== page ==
Analysis of evidence found during an archaeological survey at Lindores Abbey has potentially revealed the earliest site of distillation in Scotland yet discovered.
Up until now, evidence uncovered at the medieval site in Fife pointed to some form of ‘medieval activity’ such as brewing, smithing or distilling taking place.
Now subsequent research has led archaeologists to believe distillation could have taken place on the site in the 16th century, or earlier.
An extensive archaeological survey by Rebecca Shaw Archaeological Services (RSAS), which was prompted by the building of Lindores Abbey distillery, revealed two pits which shared characteristic features with kiln bases, as well as evidence of large flues running from the pits.
All of the remains date from the medieval period and were in use, in situ, prior to the Abbey being sacked in 1559.
When RSAS’s initial report was delivered in 2016, Douglas Spiers, Fife County archaeologist was cautious in his interpretation of the discovery, saying that, ‘the archaeological features and environmental deposits uncovered at Lindores are commensurate with light industrial activity and indicate burning, heating, drains and water management.
‘Such remains are associated with a whole host of medieval activities and in the context of an outer monastic precinct (where the remains were found), they could indicate distilling, but equally a brewhouse, baking, smithing, washing, or a whole host of cooking and raw material processing activities are equally likely.
‘Quite simply, the evidence is extremely interesting, but insufficiently conclusive to enable a definite interpretation.’
Now, subsequent research into the ‘flots’ (plant material) discovered in the potential still pits has shifted the thinking further forward.
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The flots revealed ‘firm and abundant’ evidence of charcoal, indicative of the use of fire, as well as multiple grains (oats, barley and wheat), and pieces of pottery.
The discovery and analysis of the flots is a significant breakthrough as it supports the theory that a medieval brewhouse, or stillhouse, could have stood on the site.
‘It would be fair to say that archaeological structures and environmental deposits have been found that are commensurate in character with distilling,’ said Spiers. ‘More, they have been found at a medieval monastery known, from historical records, to have been distilling on an industrial scale in the late medieval period. So a potential connection is entirely plausible.’
He added that there was still no absolute proof that other uses could not be ruled out.
Drew Mackenzie Smith, managing director at Lindores Abbey distillery, has confirmed that it will invest in further excavation in order to understand the site’s layout.
Uncovering more of the site would allow a mapping of the possible layout of the ‘light industrial’ section of the Abbey.
There are several archaeologists interested in the site, all pursuing slightly different lines of enquiry. The distillery is also investing in better covers to protect the pits over winter.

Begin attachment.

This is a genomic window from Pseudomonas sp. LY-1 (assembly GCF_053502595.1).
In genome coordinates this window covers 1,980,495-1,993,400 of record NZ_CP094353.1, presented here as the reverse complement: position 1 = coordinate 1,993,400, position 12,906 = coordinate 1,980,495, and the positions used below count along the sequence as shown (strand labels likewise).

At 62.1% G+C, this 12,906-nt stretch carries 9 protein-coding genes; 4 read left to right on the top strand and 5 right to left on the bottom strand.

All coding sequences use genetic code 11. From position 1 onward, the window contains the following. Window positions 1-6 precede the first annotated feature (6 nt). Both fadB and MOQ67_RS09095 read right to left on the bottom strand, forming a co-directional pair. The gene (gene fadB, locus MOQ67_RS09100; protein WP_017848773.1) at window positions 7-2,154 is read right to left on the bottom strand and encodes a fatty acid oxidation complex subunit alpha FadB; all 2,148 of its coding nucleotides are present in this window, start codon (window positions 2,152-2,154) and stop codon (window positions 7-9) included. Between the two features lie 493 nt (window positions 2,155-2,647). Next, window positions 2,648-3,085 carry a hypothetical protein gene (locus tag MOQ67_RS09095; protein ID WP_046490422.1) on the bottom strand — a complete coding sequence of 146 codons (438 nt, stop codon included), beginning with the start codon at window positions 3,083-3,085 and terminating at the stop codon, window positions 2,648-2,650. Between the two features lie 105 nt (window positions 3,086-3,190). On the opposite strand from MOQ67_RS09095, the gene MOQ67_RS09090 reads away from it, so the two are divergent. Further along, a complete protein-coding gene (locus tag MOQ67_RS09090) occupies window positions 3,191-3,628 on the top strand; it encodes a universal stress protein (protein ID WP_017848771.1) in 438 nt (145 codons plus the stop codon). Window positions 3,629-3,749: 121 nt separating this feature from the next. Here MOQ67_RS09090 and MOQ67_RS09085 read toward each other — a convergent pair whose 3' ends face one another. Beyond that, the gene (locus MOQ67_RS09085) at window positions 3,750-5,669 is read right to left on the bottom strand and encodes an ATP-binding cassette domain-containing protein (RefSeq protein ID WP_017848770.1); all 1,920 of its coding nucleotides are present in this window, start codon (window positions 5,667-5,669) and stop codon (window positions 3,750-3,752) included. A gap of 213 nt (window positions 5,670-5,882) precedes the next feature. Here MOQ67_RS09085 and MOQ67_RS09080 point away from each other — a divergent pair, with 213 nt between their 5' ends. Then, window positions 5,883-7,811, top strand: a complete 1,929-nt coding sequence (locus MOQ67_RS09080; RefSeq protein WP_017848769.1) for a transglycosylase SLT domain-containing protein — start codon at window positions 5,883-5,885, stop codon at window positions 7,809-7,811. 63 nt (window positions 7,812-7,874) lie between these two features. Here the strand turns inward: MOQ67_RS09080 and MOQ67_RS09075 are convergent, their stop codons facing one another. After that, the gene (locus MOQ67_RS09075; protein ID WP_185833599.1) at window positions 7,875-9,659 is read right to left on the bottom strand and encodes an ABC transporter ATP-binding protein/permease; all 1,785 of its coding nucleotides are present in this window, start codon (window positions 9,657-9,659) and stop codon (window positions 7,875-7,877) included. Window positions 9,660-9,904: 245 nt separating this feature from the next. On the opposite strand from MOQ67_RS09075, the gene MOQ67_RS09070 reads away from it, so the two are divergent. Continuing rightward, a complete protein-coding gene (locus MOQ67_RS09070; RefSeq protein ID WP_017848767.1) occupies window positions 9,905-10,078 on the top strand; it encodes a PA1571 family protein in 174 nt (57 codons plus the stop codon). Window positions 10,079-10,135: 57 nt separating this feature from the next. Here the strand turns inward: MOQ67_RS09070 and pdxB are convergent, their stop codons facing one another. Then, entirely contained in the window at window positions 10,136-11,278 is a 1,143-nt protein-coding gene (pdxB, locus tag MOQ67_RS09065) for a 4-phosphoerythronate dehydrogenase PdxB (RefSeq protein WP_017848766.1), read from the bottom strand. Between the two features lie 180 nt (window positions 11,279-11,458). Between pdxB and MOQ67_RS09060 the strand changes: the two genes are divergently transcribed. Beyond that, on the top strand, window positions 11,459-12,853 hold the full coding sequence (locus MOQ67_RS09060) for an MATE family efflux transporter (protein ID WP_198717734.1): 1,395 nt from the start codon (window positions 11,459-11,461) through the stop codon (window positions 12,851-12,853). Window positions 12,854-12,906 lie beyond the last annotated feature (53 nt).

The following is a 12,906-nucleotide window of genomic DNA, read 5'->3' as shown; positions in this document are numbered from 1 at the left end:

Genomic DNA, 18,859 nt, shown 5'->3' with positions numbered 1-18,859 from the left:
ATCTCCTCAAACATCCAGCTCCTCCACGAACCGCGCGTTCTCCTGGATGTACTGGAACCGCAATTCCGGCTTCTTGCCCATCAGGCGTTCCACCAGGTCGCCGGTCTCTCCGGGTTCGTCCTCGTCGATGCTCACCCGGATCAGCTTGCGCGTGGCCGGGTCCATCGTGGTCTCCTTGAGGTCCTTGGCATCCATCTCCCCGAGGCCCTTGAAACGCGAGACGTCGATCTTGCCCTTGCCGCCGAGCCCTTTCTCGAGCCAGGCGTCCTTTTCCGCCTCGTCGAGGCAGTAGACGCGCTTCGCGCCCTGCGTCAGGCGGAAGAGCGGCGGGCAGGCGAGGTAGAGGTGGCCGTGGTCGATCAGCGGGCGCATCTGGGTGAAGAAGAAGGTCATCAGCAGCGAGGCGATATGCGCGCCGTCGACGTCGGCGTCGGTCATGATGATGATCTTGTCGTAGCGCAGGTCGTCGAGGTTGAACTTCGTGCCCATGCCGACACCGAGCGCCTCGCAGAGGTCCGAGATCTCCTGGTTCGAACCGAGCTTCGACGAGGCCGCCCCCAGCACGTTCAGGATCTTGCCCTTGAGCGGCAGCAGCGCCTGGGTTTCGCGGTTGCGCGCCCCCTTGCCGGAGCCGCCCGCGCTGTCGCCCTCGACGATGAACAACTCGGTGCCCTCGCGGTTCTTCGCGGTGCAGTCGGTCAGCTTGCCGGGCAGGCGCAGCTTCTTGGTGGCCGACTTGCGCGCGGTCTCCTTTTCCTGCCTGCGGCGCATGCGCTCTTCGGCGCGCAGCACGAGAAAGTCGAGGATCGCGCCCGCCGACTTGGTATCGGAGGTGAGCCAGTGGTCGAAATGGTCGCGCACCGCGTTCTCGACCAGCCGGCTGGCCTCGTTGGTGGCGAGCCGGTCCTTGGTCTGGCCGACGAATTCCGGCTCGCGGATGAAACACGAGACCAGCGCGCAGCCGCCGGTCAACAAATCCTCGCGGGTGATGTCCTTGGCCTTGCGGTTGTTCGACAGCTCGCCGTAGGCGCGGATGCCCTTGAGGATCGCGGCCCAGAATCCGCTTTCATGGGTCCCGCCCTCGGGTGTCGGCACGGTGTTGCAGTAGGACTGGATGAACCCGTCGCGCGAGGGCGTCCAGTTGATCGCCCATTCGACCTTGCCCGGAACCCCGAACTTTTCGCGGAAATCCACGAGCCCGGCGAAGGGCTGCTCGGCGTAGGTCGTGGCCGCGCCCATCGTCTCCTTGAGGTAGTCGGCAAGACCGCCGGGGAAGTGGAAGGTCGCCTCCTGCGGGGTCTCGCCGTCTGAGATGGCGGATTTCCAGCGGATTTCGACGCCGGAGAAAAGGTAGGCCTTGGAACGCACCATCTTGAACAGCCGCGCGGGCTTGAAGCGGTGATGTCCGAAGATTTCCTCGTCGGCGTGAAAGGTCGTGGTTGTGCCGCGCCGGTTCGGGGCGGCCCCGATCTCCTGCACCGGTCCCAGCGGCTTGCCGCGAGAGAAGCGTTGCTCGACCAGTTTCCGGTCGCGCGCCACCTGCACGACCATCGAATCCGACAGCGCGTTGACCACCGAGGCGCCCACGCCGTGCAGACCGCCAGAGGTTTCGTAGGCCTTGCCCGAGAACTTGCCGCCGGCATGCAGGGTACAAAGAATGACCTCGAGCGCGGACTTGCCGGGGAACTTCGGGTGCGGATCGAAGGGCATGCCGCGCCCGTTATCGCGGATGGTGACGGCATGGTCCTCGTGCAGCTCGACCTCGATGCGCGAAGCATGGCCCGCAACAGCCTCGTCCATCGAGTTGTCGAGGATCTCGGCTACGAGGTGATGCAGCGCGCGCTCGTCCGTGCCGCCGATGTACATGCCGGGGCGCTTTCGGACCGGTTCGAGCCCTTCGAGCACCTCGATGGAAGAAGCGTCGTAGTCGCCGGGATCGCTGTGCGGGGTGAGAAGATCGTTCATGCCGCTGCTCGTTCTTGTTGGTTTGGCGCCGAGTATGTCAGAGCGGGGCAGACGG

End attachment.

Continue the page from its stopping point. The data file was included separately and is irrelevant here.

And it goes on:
Darroch Bratt, a PhD student at the University of the Highlands and Islands, is studying the historical archaeology of whisky distilling. As well as working on the recent Dunyvaig dig on Islay, he has examined the Lindores site.
Although ‘thrilled’ by the findings, like Spiers he urged people not to jump to conclusions.
‘If the features at Lindores were for distilling aqua vitae that would be very exciting,’ he said.
‘The difficult thing is we don't really know what this sort of feature should look like, particularly on this type of site, and this period in time. This makes identifying something positively very difficult and the archaeologists working at Lindores have been rightly cautious.
‘With more excavation of known distilling sites we may build up a picture of what the process of distilling should look like in the archaeological record. That would really help interpret sites like Lindores in the future.
Bratt added: ‘Lindores has given us an insight into some kind of production at a monastic site and this appears to be related to food or drink and, in my opinion, the way people ate and drank is most fascinating aspect of any archaeological study.’
The abbey has long been claimed as being where, in 1494, Brother John Cor received the first recorded delivery of malt to make spirit in Scotland and though his place of domicile has not been confirmed, Spiers pointed out that monastic distilling had been taken place in Britain since the 13th century.
This makes the theory that the Tironesian monks at Lindores were distilling a real possibility.
Spiers said: ‘Do we have archaeological evidence for medieval spirit distillation at Lindores? The best we could say is possibly.
‘We certainly have historical records of it, but as things stand, we cannot marry up the archaeological and historical records to a degree that allows us to say, without question, that we have tangible archaeological evidence of distilling, but we certainly have something that looks very like it.’